“Batman Begins” already established Nolan’s goal of taking Batman back to his roots as a detective first, superhero second, if not at all. “The Dark Knight” builds even more on this concept. It’s prequel was still a traditional superhero movie, but this couldn’t be further removed; this is a psychological crime drama. Nolan said Michael Mann’s cops-and-robbers masterpiece “Heat” was a huge influence, and this movie is worthy of that comparison. This is the movie where Nolan put all of his considerable skills together. He has Steven Spielberg’s sense of crowd-pleasing spectacle, Stanley Kubricks’ cerebral detachment, a fascination with moral inquiry and guilt akin to Martin Scorsese and Sidney Lumet, Ridley Scott’s sense of scale and visual majesty and Michael Mann’s sleek portrayal of the machinations of criminality. All of these influences come together as Nolan fully hits his visionary stride. Wally Phister’s cinematography makes Gotham City gleam with decadence and a creeping darkness; this movie has a lot of dark blue, black and orange, setting its visual scheme apart from “Begins.” Nolan previously struggled with big action scenes, but he is more confident in his staging here; the fight scenes are much more coherent, and the big chase scene in the middle, with the Joker blasting RPG’s at the SWAT truck carrying Harvey Dent and having half of Downtown Gotham leveled in the process, is phenomenal.
But the true strength of this film is the complex, thematically rich storytelling in the script by Nolan and his brother Jonathan. There is darkness infecting every facet of this movie. With the Joker’s anarchy wreaking havoc on everyone and everything, along with that character’s exploitation of the moral shortcomings of everyone involved, adds some troubling shades of gray to the comic book ethos. Nobody wins, no matter what happens. Not since Frances Ford Coppola found the sadness and human frailty of the mafia in “The Godfather” has a movie so elevated a genre to the levels of popular art. Not only does this work as a crime drama, this is a terrific ensemble piece. Every character gets to add something substantial to the story. Gyllenhaal gives Rachel an added dimension, showing her conflict over embracing the safety of Dent and the erratic danger of her best friend Bruce. It helps that she actually looks like a lawyer in this movie. Caine and Morgan Freeman as Lucius are also given conflicts to play off of. Alfred is worried that Bruce doesn’t fully understand what he is dealing with in the Joker, that criminals like him shouldn’t be misjudged or cast aside. The weight of supporting Bruce’s mission as Batman registers on Caine’s face, especially when he must decide what to do with a crucial letter given to him by Rachel. Freeman gives wisdom and grit to Lucius, especially when Bruce compromises the technology Lucius makes for him by using it to take away the privacy of Gotham’s citizens. Oldman’s portrayal of Gordon also deepens since we see the flaws that define the last good cop in Gotham. His trusting nature, his belief that good will always come out on top; but Oldman’s soulful performance cuts through the weaknesses to find a man that is just as tenacious as Batman can be.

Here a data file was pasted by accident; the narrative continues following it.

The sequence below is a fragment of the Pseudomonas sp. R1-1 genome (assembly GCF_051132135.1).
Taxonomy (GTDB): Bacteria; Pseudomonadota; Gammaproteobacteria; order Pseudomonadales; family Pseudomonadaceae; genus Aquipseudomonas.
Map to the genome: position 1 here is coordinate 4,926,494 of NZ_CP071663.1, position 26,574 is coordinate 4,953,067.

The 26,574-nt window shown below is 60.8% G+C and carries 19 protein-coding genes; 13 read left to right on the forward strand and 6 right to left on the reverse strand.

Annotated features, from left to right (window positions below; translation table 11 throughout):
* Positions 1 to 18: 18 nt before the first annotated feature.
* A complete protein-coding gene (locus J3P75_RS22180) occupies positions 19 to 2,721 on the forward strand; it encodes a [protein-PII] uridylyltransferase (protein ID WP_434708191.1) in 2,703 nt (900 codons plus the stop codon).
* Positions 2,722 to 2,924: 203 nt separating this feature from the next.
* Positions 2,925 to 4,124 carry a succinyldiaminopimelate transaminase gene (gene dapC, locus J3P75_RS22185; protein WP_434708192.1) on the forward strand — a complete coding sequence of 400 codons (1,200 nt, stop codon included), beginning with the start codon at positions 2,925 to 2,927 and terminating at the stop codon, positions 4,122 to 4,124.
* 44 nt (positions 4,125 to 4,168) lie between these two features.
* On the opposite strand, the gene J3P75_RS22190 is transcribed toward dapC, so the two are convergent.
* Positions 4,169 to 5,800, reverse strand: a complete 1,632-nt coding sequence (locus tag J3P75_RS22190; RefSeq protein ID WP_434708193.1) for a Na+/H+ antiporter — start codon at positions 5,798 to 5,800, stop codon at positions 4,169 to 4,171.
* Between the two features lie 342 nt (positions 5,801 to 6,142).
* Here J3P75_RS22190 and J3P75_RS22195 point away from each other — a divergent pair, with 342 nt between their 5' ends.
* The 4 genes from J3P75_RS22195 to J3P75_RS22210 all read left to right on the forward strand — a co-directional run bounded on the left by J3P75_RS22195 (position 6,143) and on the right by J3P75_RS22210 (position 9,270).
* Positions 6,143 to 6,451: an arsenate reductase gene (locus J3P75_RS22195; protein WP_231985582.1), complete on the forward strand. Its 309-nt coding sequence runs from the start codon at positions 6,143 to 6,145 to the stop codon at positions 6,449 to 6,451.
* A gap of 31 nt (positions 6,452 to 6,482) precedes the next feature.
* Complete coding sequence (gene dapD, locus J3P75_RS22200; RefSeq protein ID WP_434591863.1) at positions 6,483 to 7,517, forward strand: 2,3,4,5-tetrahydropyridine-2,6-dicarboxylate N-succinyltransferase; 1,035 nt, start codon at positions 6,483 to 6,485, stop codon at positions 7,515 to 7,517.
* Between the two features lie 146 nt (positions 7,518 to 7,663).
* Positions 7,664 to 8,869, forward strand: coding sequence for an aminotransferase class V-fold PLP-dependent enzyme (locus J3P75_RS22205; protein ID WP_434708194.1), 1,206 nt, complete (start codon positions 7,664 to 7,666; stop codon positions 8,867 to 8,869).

But there are three key performances that drive this whole ship. Bale doesn’t get as much to do in this movie, but his work is subtle and powerful. He is like Michael Corleone in Godfather II in the way he is a man of power who must look down on wreckage that is his own making. One of the two men responsible for his partial undoing is Harvey Dent. A never-better Aaron Eckhart slowly breaks down the righteous armor underneath Dent, making his transformation from crusader to monster all the more devastating.
But the nexus of the storm that hits Gotham is Heath Ledger’s Joker. Much has been said about the final complete performance of Ledger, who died the January before the release. That’s because it it so staggering in its impact, so charismatic in its walking personification of darkness and anarchy, and so terrifying in its spontaneity. Even though he is on screen for very little of the 152-minute run time, his impact, on the tone of the movie and the tragedy that strikes every character is always present, and electrifies the movie. His Method-gone-haywire portrayal sets a standard for on-screen villainy that few may ever match. A new facet of Ledger’s abilities was unleashed, and it is so sad that we never got to find out how high Ledger could soar onscreen.
There is no fanboy service that drives all of the success of “The Dark Knight.” It is a great film because it realizes that human tragedy comes naturally to this universe, that a Batman movie could be action-packed and a piercing human drama at the same time. All it takes is a visionary filmmaker and a cast for the ages to bring that to fruition; to once again quote the Joker, “all it takes is a little push.”